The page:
Whether you’re a newer actor with a dream to make it on screen (big or small), or a stage actor itching to transition to on-camera work, there are certain things you need to know that apply specifically to this facet of the craft. Below, check out a few must-know tips from Backstage Experts that you’ll want to get down before the next time you hear “Action!”


Know your nonverbal skills.

In the movie A League of Their Own Tom Hanks says, “If it wasn’t hard everyone would do it.” He was speaking of becoming a professional baseball player, but his words also apply to becoming an actor. It may not be easy, but there are proven pathways that any aspiring actor can take to further their dream.

Study the Craft          

A person wouldn’t perform surgery without going to medical school, so why would a person perform on film or on stage without going to acting school? Studying the craft of acting is the best way to establish a foundation. Acting Schools teach techniques and provide resources in a structured curriculum that helps beginners learn the acting ropes. Most accomplished actors have at least some formal training from an acting school.

If you aren’t able to enroll full-time in an acting school, consider attending acting workshops and classes that are offered locally. You will have the chance to learn about acting and the entertainment industry while networking with other artists.

Additionally, actors can study on their own time by reading acting books and plays to increase their knowledge. Also, watching movies with an analytical eye is a great way to learn about film acting.

Audition, Audition, Audition

If training is practice, then auditioning is the actor’s game. After you have a solid base of skills and a monologue or two memorized, it is time to begin seeking out acting roles. Student films and community theatre are excellent places for beginning actors to audition. Another advantage of attending an acting school is that they offer auditioning opportunities for their students in films and plays.

Auditioning for roles is a skill in itself, and the best way to develop your auditioning skills is by auditioning. As you progress up the audition ladder, auditions will become more demanding and experience in the audition room will serve you well.

Build Your Resume and Take Some Headshots

Once you have landed a few acting roles, put together a resume that you can bring to future auditions. An acting resume is a quick way to show casting directors that you are an experienced actor. Have a digital copy for e-mail submissions and updated hard copies on you at all times.

Good headshots are perhaps the most important component of a good resume. Headshots make the first impression on casting and should communicate type, personality, and emotion.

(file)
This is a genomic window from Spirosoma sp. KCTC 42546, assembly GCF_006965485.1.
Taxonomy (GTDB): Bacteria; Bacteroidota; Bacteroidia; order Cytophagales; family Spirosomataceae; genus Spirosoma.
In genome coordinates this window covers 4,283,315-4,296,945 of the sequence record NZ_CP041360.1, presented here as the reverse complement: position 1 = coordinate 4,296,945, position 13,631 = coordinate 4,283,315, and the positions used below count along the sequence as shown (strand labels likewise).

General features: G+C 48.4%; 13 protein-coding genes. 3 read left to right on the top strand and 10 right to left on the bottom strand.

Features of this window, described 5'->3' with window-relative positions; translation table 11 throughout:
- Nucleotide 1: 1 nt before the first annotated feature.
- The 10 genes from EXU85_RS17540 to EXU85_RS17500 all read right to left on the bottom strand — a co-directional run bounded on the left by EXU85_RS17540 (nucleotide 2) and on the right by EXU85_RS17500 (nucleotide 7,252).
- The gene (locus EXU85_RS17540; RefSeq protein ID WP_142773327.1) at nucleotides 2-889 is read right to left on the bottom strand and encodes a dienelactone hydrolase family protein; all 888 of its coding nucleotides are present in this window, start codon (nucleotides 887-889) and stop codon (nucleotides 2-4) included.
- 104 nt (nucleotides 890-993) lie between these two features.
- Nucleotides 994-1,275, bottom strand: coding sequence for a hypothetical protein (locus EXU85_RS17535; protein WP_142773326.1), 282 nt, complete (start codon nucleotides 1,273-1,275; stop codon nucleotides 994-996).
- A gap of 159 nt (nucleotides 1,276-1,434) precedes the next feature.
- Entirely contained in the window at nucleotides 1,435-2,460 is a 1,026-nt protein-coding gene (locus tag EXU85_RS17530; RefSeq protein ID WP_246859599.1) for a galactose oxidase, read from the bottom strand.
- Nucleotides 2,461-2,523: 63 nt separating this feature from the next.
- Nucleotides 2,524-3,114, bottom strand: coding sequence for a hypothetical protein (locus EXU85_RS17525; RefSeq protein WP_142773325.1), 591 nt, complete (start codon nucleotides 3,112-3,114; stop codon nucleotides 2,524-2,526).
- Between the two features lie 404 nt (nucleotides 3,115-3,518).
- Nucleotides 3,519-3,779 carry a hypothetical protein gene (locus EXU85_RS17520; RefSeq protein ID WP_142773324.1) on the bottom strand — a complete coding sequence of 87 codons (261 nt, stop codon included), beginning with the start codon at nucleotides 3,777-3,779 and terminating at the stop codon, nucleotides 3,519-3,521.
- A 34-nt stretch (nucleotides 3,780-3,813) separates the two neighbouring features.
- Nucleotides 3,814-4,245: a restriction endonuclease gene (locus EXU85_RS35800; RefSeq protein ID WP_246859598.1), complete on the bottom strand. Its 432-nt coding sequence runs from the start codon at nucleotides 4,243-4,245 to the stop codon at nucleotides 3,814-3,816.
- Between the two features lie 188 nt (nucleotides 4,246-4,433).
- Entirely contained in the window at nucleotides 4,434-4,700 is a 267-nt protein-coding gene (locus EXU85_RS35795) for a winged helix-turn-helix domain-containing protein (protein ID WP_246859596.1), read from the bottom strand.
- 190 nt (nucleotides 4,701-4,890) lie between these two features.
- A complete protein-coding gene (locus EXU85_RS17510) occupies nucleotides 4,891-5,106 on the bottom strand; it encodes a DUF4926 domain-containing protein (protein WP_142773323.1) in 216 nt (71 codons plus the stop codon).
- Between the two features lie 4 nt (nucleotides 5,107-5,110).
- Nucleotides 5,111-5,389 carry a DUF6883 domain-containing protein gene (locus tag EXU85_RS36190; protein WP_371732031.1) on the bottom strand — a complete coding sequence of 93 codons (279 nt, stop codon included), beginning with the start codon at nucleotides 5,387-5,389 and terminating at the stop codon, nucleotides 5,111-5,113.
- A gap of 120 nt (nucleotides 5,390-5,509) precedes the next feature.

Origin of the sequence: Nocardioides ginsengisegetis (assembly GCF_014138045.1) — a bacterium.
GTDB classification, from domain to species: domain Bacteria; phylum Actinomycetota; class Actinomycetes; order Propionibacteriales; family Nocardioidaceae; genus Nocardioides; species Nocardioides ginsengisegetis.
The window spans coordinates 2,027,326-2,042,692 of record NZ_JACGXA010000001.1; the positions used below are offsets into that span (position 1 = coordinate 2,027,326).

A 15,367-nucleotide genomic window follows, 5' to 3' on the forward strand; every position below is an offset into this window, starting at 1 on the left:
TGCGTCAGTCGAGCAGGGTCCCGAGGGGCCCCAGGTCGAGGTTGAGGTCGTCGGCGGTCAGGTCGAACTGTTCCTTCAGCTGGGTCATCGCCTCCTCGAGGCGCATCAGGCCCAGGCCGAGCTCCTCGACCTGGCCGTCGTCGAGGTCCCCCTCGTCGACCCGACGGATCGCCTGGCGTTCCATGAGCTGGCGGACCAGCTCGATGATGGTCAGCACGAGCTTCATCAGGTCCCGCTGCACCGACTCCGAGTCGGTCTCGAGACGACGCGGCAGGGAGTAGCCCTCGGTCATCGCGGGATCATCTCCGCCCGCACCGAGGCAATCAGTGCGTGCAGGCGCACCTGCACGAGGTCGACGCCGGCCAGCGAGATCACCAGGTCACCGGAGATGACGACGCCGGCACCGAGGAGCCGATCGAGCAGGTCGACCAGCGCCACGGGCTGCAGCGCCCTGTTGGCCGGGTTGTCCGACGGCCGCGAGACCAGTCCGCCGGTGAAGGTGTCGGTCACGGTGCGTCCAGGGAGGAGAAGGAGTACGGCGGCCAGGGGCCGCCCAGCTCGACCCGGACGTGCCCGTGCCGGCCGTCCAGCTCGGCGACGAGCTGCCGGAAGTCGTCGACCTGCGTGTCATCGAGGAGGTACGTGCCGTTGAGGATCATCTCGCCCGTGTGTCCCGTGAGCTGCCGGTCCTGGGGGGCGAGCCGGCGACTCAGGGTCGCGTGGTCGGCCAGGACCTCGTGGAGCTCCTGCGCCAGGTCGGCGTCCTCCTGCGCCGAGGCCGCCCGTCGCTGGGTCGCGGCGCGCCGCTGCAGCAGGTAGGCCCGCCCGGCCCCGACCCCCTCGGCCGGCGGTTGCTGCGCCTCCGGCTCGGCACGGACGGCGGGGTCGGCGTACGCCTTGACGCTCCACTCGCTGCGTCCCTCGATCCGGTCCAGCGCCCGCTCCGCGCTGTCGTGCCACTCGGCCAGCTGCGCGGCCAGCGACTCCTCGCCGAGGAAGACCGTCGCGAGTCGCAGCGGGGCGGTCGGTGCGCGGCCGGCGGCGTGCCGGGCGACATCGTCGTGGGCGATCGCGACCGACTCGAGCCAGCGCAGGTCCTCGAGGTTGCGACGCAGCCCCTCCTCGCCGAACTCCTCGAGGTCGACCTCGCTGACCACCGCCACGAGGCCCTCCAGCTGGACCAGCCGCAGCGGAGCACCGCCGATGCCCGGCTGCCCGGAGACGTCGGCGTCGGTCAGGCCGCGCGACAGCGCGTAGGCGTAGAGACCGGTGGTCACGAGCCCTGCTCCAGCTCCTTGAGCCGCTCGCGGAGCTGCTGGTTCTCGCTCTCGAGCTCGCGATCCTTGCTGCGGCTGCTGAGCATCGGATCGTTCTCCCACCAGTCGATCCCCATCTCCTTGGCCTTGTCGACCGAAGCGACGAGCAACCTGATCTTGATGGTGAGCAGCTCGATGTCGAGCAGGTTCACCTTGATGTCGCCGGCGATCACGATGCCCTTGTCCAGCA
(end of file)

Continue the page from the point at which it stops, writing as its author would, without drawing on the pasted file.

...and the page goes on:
Believe it or not, you can start auditioning without a headshot and resume. Have a friend with a nice camera snap a few photos and use them to show casting directors until you are able to have professional portraits taken.           

Get an Agent When You Are Ready

When the time is right, and you have accumulated enough experience, you can begin to research talent agencies in your area. Talk to your friends and other actors about their agents and decide which agency is the best fit for you.

Having an agent is a nice luxury, but for a beginner it is more important to focus energy on improving as an actor. Even so, it is helpful to have the future in mind while building your acting career, and searching for an agent is an inevitable step for a professional actor.

Practice Daily to Stay Sharp

Unemployment is a part of life as a working actor, but dry spells between jobs are no excuse to let acting skills go dull. Classes and workshops make excellent practice grounds for actors. Also, involvement in stage productions or on film sets, even if you aren’t acting, is a chance to improve by learning from others.

Actors can practice their craft independently with voice exercises, script analysis, and monologue practice. Any activity related to performance, such as singing and practicing impressions, are other fun ways to practice your skills.

Market Yourself

Actors are small business owners and need to market their services to continue working. Social media outlets like Facebook and Twitter provide exposure to a wide audience. Creating your own actor web site is a great way to advertise your skills and also acts as a reference for casting directors. Finally, video sites like YouTube and Vimeo are excellent self-marketing opportunities to display your acting reels and past projects.

There are no rules to follow if you want to become an actor, but the steps above make a loose guideline. Most importantly, actors are doers who understand the challenge and rise to meet it. In A League of Their Own, Tom Hanks makes another great point about becoming an actor when he says, “It’s supposed to be hard…the hard is what makes it great.